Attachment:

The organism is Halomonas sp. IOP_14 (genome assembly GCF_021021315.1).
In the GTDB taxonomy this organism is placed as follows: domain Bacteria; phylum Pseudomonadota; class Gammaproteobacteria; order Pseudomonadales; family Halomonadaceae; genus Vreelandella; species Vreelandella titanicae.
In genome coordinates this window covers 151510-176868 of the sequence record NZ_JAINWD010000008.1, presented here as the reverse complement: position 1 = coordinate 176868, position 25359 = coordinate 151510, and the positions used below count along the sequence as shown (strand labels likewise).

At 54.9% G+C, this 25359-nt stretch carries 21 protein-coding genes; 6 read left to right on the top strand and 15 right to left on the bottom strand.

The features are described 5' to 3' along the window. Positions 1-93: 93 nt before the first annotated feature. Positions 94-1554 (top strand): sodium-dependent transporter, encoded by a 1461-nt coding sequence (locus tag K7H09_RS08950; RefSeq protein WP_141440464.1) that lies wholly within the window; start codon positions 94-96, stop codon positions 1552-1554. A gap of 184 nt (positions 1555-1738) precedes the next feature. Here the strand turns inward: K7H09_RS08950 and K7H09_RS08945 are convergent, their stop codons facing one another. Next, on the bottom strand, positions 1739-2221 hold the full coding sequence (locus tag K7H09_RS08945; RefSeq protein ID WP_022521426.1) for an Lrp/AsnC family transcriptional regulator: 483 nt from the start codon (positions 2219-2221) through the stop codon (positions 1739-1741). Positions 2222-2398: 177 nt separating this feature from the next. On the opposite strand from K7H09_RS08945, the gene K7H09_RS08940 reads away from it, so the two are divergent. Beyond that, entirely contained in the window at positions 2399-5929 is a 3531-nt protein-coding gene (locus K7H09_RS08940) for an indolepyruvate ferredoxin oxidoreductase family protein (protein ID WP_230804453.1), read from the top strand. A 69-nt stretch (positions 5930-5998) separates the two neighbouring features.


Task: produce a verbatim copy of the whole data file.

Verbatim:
The organism is Halomonas sp. IOP_14 (genome assembly GCF_021021315.1).
In the GTDB taxonomy this organism is placed as follows: domain Bacteria; phylum Pseudomonadota; class Gammaproteobacteria; order Pseudomonadales; family Halomonadaceae; genus Vreelandella; species Vreelandella titanicae.
In genome coordinates this window covers 151510-176868 of the sequence record NZ_JAINWD010000008.1, presented here as the reverse complement: position 1 = coordinate 176868, position 25359 = coordinate 151510, and the positions used below count along the sequence as shown (strand labels likewise).

At 54.9% G+C, this 25359-nt stretch carries 21 protein-coding genes; 6 read left to right on the top strand and 15 right to left on the bottom strand.

The features are described 5' to 3' along the window. Positions 1-93: 93 nt before the first annotated feature. Positions 94-1554 (top strand): sodium-dependent transporter, encoded by a 1461-nt coding sequence (locus tag K7H09_RS08950; RefSeq protein WP_141440464.1) that lies wholly within the window; start codon positions 94-96, stop codon positions 1552-1554. A gap of 184 nt (positions 1555-1738) precedes the next feature. Here the strand turns inward: K7H09_RS08950 and K7H09_RS08945 are convergent, their stop codons facing one another. Next, on the bottom strand, positions 1739-2221 hold the full coding sequence (locus tag K7H09_RS08945; RefSeq protein ID WP_022521426.1) for an Lrp/AsnC family transcriptional regulator: 483 nt from the start codon (positions 2219-2221) through the stop codon (positions 1739-1741). Positions 2222-2398: 177 nt separating this feature from the next. On the opposite strand from K7H09_RS08945, the gene K7H09_RS08940 reads away from it, so the two are divergent. Beyond that, entirely contained in the window at positions 2399-5929 is a 3531-nt protein-coding gene (locus K7H09_RS08940) for an indolepyruvate ferredoxin oxidoreductase family protein (protein ID WP_230804453.1), read from the top strand. A 69-nt stretch (positions 5930-5998) separates the two neighbouring features.